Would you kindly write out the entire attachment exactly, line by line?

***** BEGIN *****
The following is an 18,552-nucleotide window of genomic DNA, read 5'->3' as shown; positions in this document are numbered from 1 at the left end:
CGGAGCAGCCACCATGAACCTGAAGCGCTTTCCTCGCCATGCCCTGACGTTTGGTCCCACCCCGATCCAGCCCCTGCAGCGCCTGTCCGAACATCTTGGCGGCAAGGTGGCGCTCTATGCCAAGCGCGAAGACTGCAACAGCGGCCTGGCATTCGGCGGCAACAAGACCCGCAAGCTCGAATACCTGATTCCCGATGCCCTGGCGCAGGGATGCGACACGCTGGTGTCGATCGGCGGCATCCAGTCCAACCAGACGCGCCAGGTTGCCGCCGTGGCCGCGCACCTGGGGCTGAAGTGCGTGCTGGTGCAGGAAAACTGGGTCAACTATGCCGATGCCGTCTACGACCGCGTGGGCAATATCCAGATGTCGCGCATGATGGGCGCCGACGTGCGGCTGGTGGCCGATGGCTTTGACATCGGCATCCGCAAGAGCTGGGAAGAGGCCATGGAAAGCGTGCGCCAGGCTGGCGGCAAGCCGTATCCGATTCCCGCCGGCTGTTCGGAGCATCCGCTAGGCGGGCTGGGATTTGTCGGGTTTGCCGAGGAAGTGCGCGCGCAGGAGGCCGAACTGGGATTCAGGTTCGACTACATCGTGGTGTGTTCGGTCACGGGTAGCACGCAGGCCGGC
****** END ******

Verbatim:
The following is an 18,552-nucleotide window of genomic DNA, read 5'->3' as shown; positions in this document are numbered from 1 at the left end:
CGGAGCAGCCACCATGAACCTGAAGCGCTTTCCTCGCCATGCCCTGACGTTTGGTCCCACCCCGATCCAGCCCCTGCAGCGCCTGTCCGAACATCTTGGCGGCAAGGTGGCGCTCTATGCCAAGCGCGAAGACTGCAACAGCGGCCTGGCATTCGGCGGCAACAAGACCCGCAAGCTCGAATACCTGATTCCCGATGCCCTGGCGCAGGGATGCGACACGCTGGTGTCGATCGGCGGCATCCAGTCCAACCAGACGCGCCAGGTTGCCGCCGTGGCCGCGCACCTGGGGCTGAAGTGCGTGCTGGTGCAGGAAAACTGGGTCAACTATGCCGATGCCGTCTACGACCGCGTGGGCAATATCCAGATGTCGCGCATGATGGGCGCCGACGTGCGGCTGGTGGCCGATGGCTTTGACATCGGCATCCGCAAGAGCTGGGAAGAGGCCATGGAAAGCGTGCGCCAGGCTGGCGGCAAGCCGTATCCGATTCCCGCCGGCTGTTCGGAGCATCCGCTAGGCGGGCTGGGATTTGTCGGGTTTGCCGAGGAAGTGCGCGCGCAGGAGGCCGAACTGGGATTCAGGTTCGACTACATCGTGGTGTGTTCGGTCACGGGTAGCACGCAGGCCGGC